What decisions can you make to reduce the impact of your food choices on biodiversity?

Food production has a greater impact on biodiversity and land use than any other human activity. Intensive high-yield farming systems generally get a bad press; one that focusses on greater greenhouse gas emissions, antimicrobial resistance, pandemic risk and poorer animal welfare. But is intensive farming really so bad? In this talk I’ll look at the impacts of different farming systems, with a focus on biodiversity, and how we can figure out the best ways to farm for the environment, people and our livestock.

Harriet Bartlett

Harriet Bartlett is a PhD Candidate at the University of Cambridge, researching sustainable livestock production. She researches the consequences of alternative livestock systems on biodiversity, climate, animal welfare, antibiotic use and pandemic risk. She’s currently focused on UK and Brazilian pigs, and aims to identify systems with least compromise for people, the planet and our pigs.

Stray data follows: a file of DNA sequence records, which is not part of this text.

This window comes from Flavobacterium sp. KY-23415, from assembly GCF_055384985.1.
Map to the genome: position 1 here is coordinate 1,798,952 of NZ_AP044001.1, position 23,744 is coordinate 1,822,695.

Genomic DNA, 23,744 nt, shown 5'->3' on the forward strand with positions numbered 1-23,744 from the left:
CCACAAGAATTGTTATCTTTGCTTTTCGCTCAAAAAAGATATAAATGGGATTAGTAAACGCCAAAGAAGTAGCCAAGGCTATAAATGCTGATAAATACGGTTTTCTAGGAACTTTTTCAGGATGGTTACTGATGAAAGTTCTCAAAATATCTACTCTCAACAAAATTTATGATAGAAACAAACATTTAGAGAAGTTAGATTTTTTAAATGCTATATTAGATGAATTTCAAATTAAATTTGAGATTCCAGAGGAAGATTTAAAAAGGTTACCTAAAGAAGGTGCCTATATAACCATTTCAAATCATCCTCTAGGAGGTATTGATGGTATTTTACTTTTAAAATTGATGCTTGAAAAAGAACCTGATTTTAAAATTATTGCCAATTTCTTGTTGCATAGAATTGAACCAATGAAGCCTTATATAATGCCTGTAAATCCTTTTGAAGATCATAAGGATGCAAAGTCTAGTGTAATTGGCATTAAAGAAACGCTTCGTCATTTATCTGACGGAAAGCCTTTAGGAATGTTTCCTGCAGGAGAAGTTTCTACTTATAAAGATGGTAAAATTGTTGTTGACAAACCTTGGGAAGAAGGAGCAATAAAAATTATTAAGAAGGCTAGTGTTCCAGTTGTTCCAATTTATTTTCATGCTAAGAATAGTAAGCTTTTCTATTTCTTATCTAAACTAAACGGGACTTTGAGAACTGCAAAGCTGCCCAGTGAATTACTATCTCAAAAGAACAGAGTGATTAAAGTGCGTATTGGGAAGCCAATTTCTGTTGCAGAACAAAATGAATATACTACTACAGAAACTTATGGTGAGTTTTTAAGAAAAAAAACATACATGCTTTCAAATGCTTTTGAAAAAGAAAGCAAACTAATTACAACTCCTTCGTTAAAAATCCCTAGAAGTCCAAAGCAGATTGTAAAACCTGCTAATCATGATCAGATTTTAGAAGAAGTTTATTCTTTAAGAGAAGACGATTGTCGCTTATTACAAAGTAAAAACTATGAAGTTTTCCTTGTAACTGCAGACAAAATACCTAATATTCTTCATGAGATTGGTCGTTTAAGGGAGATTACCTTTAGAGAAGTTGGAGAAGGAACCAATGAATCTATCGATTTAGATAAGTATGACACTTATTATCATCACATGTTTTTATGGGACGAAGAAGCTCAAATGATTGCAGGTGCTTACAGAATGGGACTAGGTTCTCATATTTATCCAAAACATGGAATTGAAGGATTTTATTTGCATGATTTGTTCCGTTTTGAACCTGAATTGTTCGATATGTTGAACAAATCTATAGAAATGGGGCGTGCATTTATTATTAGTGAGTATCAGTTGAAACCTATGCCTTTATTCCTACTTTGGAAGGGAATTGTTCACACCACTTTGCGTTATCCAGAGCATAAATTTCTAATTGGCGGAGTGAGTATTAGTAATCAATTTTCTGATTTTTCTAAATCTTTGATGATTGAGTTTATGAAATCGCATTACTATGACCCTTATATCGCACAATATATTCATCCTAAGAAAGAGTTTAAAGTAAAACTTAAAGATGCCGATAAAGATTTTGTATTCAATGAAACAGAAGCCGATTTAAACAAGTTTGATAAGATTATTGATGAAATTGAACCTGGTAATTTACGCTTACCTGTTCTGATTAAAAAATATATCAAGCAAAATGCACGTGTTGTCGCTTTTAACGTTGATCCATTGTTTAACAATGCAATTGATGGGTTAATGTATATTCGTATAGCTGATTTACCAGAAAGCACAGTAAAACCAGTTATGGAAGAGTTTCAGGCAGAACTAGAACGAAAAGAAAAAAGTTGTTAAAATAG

Related Pages

Farming for biodiversity

The RSPB purchased Hope Farm 20 years ago, to identify and demonstrate how to farm profitably while addressing the loss of farmland wildlife. Farm manager Georgie Bray explains how their efforts have since seen the recovery and return of declining farmland populations and a 400% increase in butterflies. Now attention is turning to ways of maintaining production and biodiversity in the face of escalating climate change. Screening from Saturday 3 April.

Living as part of a blue planet

The oceans support millions of people around the planet, but they are more connected to all of us than we think. Small daily actions make a huge difference in our impact on the marine world and we are now at a crucial time to start making a positive change!

Regenerative farming in Cambridgeshire

Do you care about where your food comes from? Are you looking to improve the health of your soil? Find what farmers in Cambridgeshire are doing on a large scale.